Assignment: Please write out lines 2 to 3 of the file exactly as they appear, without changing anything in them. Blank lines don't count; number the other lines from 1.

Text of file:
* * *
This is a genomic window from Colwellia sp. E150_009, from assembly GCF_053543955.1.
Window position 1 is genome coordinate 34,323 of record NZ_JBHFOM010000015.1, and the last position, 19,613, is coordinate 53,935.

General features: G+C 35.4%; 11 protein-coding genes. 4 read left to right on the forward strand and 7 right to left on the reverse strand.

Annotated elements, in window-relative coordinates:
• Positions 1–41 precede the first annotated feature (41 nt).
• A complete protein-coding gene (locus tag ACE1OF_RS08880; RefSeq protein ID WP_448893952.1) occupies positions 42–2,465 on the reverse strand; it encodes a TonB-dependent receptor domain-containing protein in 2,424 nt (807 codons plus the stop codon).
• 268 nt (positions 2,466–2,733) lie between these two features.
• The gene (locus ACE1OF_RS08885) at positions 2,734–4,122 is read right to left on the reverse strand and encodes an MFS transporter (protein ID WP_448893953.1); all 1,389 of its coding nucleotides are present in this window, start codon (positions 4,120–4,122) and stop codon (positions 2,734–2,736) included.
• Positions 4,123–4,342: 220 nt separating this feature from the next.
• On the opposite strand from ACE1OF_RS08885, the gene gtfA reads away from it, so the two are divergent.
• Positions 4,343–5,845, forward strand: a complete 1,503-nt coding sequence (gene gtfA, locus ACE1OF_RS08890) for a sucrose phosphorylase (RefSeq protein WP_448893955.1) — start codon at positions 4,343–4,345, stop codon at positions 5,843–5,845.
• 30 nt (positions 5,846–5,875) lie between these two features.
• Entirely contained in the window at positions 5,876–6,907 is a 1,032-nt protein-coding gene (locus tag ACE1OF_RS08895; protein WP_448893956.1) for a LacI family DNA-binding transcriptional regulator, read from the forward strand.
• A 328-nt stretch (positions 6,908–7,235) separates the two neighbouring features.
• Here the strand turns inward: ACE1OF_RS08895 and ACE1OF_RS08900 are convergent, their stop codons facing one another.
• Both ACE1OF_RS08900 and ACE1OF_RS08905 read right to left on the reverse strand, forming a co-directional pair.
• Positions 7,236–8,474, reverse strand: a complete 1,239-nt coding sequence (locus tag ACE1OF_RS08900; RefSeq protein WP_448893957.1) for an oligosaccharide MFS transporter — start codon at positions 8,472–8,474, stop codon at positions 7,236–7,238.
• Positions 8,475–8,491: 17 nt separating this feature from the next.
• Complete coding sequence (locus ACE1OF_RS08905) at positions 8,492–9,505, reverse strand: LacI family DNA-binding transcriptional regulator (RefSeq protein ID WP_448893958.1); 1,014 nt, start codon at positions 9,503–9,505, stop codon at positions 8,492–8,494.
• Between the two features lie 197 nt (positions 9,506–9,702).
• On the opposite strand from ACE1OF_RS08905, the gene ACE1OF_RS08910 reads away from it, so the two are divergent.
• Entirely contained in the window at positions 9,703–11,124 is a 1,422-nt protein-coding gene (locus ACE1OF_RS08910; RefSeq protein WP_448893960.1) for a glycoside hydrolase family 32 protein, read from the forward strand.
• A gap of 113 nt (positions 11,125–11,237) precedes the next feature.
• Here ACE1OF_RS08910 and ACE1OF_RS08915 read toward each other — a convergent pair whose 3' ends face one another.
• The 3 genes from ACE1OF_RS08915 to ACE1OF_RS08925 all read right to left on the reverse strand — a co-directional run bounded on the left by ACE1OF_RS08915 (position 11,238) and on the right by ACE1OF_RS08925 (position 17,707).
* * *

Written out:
Window position 1 is genome coordinate 34,323 of record NZ_JBHFOM010000015.1, and the last position, 19,613, is coordinate 53,935.

General features: G+C 35.4%; 11 protein-coding genes. 4 read left to right on the forward strand and 7 right to left on the reverse strand.